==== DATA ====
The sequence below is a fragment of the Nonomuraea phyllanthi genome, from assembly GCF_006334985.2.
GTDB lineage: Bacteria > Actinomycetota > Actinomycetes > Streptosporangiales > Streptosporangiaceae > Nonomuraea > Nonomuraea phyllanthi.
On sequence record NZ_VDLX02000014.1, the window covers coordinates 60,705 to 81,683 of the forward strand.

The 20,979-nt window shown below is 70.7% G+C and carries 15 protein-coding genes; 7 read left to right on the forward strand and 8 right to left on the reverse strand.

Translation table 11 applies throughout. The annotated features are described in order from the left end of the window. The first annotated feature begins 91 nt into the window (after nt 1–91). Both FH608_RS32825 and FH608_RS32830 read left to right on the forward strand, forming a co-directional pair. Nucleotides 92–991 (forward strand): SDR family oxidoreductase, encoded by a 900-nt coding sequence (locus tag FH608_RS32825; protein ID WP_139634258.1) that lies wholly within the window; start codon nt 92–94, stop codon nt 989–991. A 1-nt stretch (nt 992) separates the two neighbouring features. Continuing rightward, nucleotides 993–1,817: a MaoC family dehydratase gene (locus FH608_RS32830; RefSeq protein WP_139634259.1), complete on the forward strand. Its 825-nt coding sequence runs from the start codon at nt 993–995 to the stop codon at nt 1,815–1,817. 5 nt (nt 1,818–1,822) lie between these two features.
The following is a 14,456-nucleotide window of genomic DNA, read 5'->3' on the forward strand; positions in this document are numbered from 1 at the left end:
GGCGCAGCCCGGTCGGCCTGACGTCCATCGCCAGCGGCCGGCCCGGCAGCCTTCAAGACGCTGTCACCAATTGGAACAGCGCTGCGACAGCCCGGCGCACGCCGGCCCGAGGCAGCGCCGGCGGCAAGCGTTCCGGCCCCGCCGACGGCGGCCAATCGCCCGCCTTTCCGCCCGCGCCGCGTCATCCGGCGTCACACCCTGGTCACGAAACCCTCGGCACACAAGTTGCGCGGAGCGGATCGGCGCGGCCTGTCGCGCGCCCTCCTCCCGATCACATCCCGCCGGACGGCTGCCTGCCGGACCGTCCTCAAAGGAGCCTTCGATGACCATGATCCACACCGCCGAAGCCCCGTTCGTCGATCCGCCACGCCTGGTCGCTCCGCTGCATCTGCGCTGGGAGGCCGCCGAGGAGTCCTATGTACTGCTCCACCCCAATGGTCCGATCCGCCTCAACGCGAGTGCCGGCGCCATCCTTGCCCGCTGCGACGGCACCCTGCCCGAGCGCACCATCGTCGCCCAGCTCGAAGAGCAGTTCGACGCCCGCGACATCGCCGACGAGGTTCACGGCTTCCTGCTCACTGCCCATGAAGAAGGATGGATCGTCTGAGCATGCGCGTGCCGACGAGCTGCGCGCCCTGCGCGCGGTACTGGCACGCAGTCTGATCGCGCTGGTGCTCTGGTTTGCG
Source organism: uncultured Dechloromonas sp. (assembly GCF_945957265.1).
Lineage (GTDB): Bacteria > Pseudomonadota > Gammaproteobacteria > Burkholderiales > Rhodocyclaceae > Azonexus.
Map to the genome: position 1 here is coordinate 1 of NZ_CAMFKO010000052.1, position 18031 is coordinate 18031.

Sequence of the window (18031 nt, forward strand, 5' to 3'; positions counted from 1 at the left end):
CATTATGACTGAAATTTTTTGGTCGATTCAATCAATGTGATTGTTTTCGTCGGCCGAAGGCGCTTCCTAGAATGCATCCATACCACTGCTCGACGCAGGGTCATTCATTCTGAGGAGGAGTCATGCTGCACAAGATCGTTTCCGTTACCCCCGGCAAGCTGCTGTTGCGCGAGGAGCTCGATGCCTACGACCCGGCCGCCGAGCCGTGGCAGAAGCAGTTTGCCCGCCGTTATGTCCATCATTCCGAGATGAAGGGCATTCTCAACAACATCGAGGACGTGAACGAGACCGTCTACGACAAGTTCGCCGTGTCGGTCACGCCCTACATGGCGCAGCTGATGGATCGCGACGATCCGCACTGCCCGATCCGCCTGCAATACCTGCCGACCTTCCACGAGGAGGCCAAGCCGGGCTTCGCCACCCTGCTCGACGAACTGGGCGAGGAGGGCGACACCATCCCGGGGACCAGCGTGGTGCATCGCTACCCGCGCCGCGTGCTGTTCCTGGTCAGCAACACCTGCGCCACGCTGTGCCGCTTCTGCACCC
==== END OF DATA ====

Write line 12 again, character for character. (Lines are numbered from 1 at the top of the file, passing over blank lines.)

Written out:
CATTATGACTGAAATTTTTTGGTCGATTCAATCAATGTGATTGTTTTCGTCGGCCGAAGGCGCTTCCTAGAATGCATCCATACCACTGCTCGACGCAGGGTCATTCATTCTGAGGAGGAGTCATGCTGCACAAGATCGTTTCCGTTACCCCCGGCAAGCTGCTGTTGCGCGAGGAGCTCGATGCCTACGACCCGGCCGCCGAGCCGTGGCAGAAGCAGTTTGCCCGCCGTTATGTCCATCATTCCGAGATGAAGGGCATTCTCAACAACATCGAGGACGTGAACGAGACCGTCTACGACAAGTTCGCCGTGTCGGTCACGCCCTACATGGCGCAGCTGATGGATCGCGACGATCCGCACTGCCCGATCCGCCTGCAATACCTGCCGACCTTCCACGAGGAGGCCAAGCCGGGCTTCGCCACCCTGCTCGACGAACTGGGCGAGGAGGGCGACACCATCCCGGGGACCAGCGTGGTGCATCGCTACCCGCGCCGCGTGCTGTTCCTGGTCAGCAACACCTGCGCCACGCTGTGCCGCTTCTGCACCC